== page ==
This case was complicated because the state, through the administrative law judge, ordered placement at the residential facility. The state was immune to a lawsuit, leaving the public school, the facility, the staff member, and his supervisors as defendants. The public school did not agree with the placement but complied under a legal order. The questions in this matter, then, were whether the residential facility met the professional standard of care and whether it acted appropriately and reasonably under the circumstance to protect the safety, health and well-being of the plaintiff.

My analysis of the facts led me to the opinion that the facility was negligent in its training. The school created a situation that otherwise would not have existed had the staff member been adequately trained and supervised. The staff member was minimally trained but no one assessed his ability to restrain a student in a safe manner. This was the first time the staff member had restrained a student in this manner. According to witnesses, the staff member did not attempt to de-escalate the situation — as is recommended by most accepted training in the use of physical restraint — before applying the deadly restraint. In my opinion, the staff member did not exercise reasonable care when it was quite apparent that disastrous injury could result from his action. His failure to de-escalate the confrontation and, in my opinion, failure to exercise care that even a careless person would use amounted to reckless disregard of the consequences of sitting on a student’s back. It is likely that the trier of fact in such a lawsuit would determine this behavior gross negligence. My expert opinion was that the school’s failure to provide adequate training was a proximate cause of this child’s wrongful death.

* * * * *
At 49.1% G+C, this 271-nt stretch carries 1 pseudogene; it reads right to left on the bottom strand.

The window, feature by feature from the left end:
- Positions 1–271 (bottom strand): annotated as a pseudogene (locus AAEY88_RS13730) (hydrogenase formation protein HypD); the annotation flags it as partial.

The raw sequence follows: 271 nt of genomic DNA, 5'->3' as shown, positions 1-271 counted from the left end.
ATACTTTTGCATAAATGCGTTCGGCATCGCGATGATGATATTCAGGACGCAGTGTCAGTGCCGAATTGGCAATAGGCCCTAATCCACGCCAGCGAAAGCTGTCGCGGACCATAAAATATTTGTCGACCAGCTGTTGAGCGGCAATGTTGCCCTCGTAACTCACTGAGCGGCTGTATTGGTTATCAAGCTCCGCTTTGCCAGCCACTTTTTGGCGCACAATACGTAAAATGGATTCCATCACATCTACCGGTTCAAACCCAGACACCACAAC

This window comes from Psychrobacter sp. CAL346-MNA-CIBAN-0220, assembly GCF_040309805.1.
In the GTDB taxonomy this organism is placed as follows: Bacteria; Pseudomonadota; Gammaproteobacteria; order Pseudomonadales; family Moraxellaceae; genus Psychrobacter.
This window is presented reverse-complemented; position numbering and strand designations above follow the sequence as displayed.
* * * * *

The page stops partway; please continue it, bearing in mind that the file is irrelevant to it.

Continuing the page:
Student Rights to Bodily Security